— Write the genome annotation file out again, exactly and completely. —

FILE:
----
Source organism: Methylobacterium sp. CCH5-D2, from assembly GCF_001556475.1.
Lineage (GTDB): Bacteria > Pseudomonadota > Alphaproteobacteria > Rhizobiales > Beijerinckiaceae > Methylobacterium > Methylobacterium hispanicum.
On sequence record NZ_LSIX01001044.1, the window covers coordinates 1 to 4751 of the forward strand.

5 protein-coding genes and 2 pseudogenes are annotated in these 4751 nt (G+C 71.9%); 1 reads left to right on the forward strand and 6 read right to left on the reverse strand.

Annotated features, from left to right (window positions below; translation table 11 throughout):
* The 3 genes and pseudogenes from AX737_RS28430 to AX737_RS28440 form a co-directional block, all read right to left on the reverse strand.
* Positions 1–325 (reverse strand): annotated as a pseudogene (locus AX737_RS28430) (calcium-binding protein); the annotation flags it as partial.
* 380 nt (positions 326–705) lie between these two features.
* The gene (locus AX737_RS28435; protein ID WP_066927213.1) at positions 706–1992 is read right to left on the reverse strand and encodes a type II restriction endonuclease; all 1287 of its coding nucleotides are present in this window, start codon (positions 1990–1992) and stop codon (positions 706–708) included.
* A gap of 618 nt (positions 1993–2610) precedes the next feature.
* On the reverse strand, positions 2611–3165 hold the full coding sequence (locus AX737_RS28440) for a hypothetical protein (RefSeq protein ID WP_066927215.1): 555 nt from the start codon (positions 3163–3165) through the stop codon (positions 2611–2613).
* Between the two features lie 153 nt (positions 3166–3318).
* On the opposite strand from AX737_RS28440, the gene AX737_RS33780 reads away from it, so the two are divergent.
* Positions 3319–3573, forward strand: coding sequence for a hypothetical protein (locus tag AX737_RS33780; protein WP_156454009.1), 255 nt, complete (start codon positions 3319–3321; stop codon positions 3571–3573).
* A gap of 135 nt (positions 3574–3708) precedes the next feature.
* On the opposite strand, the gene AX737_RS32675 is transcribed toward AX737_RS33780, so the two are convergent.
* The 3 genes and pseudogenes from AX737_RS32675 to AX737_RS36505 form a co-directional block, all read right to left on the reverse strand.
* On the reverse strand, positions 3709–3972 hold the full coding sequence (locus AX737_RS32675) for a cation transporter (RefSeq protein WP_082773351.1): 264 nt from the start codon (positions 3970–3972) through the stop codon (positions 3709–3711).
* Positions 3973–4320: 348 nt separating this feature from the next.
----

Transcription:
Source organism: Methylobacterium sp. CCH5-D2, from assembly GCF_001556475.1.
Lineage (GTDB): Bacteria > Pseudomonadota > Alphaproteobacteria > Rhizobiales > Beijerinckiaceae > Methylobacterium > Methylobacterium hispanicum.
On sequence record NZ_LSIX01001044.1, the window covers coordinates 1 to 4751 of the forward strand.

5 protein-coding genes and 2 pseudogenes are annotated in these 4751 nt (G+C 71.9%); 1 reads left to right on the forward strand and 6 read right to left on the reverse strand.

Annotated features, from left to right (window positions below; translation table 11 throughout):
* The 3 genes and pseudogenes from AX737_RS28430 to AX737_RS28440 form a co-directional block, all read right to left on the reverse strand.
* Positions 1–325 (reverse strand): annotated as a pseudogene (locus AX737_RS28430) (calcium-binding protein); the annotation flags it as partial.
* 380 nt (positions 326–705) lie between these two features.
* The gene (locus AX737_RS28435; protein ID WP_066927213.1) at positions 706–1992 is read right to left on the reverse strand and encodes a type II restriction endonuclease; all 1287 of its coding nucleotides are present in this window, start codon (positions 1990–1992) and stop codon (positions 706–708) included.
* A gap of 618 nt (positions 1993–2610) precedes the next feature.
* On the reverse strand, positions 2611–3165 hold the full coding sequence (locus AX737_RS28440) for a hypothetical protein (RefSeq protein ID WP_066927215.1): 555 nt from the start codon (positions 3163–3165) through the stop codon (positions 2611–2613).
* Between the two features lie 153 nt (positions 3166–3318).
* On the opposite strand from AX737_RS28440, the gene AX737_RS33780 reads away from it, so the two are divergent.
* Positions 3319–3573, forward strand: coding sequence for a hypothetical protein (locus tag AX737_RS33780; protein WP_156454009.1), 255 nt, complete (start codon positions 3319–3321; stop codon positions 3571–3573).
* A gap of 135 nt (positions 3574–3708) precedes the next feature.
* On the opposite strand, the gene AX737_RS32675 is transcribed toward AX737_RS33780, so the two are convergent.
* The 3 genes and pseudogenes from AX737_RS32675 to AX737_RS36505 form a co-directional block, all read right to left on the reverse strand.
* On the reverse strand, positions 3709–3972 hold the full coding sequence (locus AX737_RS32675) for a cation transporter (RefSeq protein WP_082773351.1): 264 nt from the start codon (positions 3970–3972) through the stop codon (positions 3709–3711).
* Positions 3973–4320: 348 nt separating this feature from the next.